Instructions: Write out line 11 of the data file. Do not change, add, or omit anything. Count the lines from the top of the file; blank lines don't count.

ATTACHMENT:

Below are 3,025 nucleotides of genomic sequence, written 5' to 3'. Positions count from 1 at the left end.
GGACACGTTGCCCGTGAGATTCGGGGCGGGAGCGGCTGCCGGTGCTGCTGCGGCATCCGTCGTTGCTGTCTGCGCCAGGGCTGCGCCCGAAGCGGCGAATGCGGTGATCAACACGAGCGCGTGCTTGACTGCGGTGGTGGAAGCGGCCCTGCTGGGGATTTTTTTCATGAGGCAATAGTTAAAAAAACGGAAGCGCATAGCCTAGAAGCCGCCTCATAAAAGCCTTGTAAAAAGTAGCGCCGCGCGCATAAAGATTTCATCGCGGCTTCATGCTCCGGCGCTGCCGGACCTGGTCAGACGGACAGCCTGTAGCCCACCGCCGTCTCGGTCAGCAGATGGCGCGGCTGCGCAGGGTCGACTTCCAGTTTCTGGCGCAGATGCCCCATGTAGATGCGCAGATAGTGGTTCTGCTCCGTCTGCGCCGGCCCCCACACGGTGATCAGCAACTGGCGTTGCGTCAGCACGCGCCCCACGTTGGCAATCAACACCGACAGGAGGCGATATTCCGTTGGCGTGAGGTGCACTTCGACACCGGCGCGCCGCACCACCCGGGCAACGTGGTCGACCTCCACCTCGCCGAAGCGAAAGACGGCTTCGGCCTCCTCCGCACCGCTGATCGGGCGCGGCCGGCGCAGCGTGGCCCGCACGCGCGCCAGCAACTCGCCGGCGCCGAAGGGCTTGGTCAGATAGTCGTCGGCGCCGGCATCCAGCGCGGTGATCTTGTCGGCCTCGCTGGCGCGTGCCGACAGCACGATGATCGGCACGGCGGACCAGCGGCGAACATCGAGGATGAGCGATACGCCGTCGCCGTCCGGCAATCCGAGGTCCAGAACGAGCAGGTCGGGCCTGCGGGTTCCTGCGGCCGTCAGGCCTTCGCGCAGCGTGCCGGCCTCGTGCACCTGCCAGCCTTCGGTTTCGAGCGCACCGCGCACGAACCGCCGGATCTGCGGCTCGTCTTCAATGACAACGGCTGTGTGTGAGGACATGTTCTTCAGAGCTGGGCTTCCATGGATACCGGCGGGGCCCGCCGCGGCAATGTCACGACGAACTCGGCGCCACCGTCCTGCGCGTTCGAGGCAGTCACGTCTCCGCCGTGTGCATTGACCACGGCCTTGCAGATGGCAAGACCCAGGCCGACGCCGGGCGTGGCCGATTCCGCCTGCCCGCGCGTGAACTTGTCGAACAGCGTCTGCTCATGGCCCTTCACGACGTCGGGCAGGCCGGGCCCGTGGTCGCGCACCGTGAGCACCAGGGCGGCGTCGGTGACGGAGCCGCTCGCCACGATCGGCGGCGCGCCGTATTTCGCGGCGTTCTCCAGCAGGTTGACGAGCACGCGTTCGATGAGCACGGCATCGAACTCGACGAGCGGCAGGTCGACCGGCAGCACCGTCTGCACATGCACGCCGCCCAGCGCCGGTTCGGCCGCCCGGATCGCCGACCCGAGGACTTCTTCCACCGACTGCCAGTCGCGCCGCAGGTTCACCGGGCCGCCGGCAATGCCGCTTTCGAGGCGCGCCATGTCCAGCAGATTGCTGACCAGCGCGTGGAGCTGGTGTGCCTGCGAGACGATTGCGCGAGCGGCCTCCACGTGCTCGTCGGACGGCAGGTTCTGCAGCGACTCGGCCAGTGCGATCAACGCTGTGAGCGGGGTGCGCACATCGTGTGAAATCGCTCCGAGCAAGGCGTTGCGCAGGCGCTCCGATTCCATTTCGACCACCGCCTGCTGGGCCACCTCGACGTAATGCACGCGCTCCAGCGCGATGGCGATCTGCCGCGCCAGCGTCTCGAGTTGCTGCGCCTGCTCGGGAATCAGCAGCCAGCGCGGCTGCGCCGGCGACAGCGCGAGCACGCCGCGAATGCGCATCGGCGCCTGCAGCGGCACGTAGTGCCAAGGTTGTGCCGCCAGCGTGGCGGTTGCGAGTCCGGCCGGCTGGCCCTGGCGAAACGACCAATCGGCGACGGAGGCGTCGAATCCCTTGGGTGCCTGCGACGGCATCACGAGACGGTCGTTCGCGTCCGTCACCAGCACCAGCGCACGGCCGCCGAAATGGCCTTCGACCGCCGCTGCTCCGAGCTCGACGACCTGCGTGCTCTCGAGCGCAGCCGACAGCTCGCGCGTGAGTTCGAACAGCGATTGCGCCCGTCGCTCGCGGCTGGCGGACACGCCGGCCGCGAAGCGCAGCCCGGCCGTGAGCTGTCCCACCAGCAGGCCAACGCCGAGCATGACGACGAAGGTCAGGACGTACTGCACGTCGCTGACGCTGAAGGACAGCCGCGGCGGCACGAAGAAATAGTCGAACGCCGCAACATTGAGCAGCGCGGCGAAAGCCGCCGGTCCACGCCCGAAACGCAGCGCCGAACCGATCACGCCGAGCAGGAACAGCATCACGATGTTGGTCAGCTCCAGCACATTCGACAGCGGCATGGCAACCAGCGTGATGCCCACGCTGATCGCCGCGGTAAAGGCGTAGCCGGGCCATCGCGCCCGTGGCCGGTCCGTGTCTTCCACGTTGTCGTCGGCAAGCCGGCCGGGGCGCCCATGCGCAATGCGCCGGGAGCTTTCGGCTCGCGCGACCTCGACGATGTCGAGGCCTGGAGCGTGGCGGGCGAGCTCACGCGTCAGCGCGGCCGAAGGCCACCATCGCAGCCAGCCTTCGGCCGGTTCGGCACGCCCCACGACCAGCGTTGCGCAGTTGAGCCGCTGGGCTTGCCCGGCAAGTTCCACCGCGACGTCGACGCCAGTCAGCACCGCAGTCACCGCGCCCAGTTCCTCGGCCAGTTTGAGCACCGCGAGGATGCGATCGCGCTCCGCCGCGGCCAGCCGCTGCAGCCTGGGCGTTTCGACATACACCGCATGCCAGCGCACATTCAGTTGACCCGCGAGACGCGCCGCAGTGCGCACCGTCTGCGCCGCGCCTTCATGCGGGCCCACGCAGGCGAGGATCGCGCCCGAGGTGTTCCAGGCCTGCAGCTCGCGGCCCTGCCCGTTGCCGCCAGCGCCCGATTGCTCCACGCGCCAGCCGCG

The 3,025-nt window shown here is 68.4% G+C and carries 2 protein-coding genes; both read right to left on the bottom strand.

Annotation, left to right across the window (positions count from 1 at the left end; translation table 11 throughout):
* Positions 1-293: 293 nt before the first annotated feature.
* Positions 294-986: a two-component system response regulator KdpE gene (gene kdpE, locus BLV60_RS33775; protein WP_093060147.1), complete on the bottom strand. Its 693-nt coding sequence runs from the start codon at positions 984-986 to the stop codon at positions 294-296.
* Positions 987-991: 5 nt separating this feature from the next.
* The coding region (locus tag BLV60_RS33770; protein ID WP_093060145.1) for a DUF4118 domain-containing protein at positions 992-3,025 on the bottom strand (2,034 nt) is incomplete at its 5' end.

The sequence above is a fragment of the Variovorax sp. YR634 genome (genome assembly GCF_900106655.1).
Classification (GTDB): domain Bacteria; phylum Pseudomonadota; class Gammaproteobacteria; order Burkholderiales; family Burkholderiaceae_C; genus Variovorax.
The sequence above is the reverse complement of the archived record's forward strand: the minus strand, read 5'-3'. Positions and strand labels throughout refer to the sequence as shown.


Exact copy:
The sequence above is the reverse complement of the archived record's forward strand: the minus strand, read 5'-3'. Positions and strand labels throughout refer to the sequence as shown.